133. Robert Bloomfield to George Bloomfield, 10 June 1804*
June 10th 1804
You will contrive to let my Mother have the enclosed letter as soon as possible, as she may want some trifling article before she starts. and if they agree to ride on Monday the 18th you will apprize me of it by letter to be received on Monday morning. So much for the journey.—I dare not speak on politicks as I could wish because it is such an endless subject, but certainly after seeing in the french people that wonderful attatchment to Monarchy and to Monarchs, which as a national and characteristic foible, (so it was call'd) excited the ridicule of Smollet  and most English writers; and latterly seeing them so vehemently attatched to the Hero of Marengo;  the Consulship, and the Emperorship have not at all surprized me. It is an old trick of theirs, the pendelum has been to its length and is returning.—and though the making an Emperor, and then asking the people to vote, be the quintessence of a political joke, I belive less of the possibility of the operation of fear and force than many do, and believe that an astonishing power arises for him in the pride of military France, in the blaze of his enterprizing mind, and his unpresidented victories. Therefore he is formidable. I had a long letter the other day from Mrs Palmer at paris, but not a Word of Politicks!! She acts very prudently, and I may see her again.—I still think that the general system of instruction, and the downfall of the feudal rights of families, with the present religious toleration &c are fruits of the revolution not to be despised; and though I long thought, and still think that the Bourbons are likely to have the power again, I care less about them and the new Emperor than I ever did in my life. all my desire of the french is that they would keep at home, and I trust they are strong enough to destroy any thing we could send to their coast to molest them there.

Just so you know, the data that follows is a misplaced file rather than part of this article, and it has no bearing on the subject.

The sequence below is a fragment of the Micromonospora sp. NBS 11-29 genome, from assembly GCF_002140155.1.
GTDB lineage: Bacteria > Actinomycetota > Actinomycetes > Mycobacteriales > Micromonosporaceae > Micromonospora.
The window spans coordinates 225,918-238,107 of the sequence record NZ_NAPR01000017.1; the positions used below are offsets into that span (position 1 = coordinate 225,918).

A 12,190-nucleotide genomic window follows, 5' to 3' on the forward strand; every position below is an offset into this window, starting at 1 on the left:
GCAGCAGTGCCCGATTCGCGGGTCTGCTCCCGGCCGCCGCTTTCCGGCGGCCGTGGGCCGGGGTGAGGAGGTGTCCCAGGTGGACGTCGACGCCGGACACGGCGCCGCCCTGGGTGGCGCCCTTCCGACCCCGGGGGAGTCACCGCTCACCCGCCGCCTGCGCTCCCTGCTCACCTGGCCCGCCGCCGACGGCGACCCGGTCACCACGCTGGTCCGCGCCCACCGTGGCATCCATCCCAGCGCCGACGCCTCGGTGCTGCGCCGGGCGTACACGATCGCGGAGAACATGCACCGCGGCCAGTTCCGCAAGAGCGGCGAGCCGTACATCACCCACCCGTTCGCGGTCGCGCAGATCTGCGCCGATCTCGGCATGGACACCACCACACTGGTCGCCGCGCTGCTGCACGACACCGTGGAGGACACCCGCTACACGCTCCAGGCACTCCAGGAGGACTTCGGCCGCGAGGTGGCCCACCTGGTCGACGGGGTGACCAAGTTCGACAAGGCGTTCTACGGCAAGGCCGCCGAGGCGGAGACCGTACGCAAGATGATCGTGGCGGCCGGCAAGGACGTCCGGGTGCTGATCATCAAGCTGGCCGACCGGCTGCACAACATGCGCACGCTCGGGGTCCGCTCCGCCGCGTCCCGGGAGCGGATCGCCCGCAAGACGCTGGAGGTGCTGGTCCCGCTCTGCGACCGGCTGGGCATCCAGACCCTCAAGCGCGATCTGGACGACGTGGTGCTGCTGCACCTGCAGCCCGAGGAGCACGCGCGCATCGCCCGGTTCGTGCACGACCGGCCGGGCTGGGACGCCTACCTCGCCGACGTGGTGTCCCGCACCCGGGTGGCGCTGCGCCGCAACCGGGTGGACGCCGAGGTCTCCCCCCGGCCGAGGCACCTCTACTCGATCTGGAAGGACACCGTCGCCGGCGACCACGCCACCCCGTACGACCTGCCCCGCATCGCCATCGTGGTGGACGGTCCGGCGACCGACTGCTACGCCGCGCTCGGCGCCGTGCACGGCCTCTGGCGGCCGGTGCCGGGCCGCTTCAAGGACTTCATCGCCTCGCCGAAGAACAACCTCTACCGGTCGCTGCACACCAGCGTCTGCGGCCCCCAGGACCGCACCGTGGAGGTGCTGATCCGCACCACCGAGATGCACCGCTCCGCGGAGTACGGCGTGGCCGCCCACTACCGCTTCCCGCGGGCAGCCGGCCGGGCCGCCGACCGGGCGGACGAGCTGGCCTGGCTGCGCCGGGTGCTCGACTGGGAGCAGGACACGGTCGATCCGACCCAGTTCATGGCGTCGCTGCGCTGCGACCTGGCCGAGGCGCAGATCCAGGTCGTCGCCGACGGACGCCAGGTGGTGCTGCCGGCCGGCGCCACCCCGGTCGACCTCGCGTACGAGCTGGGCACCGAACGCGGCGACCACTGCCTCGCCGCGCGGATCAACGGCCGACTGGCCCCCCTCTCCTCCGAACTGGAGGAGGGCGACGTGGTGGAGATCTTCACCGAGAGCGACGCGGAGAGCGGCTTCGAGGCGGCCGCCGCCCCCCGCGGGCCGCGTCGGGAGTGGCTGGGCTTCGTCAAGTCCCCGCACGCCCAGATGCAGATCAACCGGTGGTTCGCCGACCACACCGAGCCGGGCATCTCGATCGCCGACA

Perhaps Pit may turn out to be Sampson with his head shorn, perhaps the good old king may resign his power, and then perhaps proposals for peace. I should like to gossip with you face to face about these perhapses, and more particularly on the subject of englands boast 'the liberty of the press.' I think two pints of Ale would make us talk very wisely on this head, and endeavour to find whither we have any thing to boast of or not.—
I am going for a day or two about 14 miles from Town to visit a Mrs Sharp and her daughter, (relations of Surgeon Sharp) they live at Clare Hall, near South Mims in Hertfordshire. They have orderd books, and the young lady has written an invitation which it is not easy to resist, nor advantageous to my family to slight.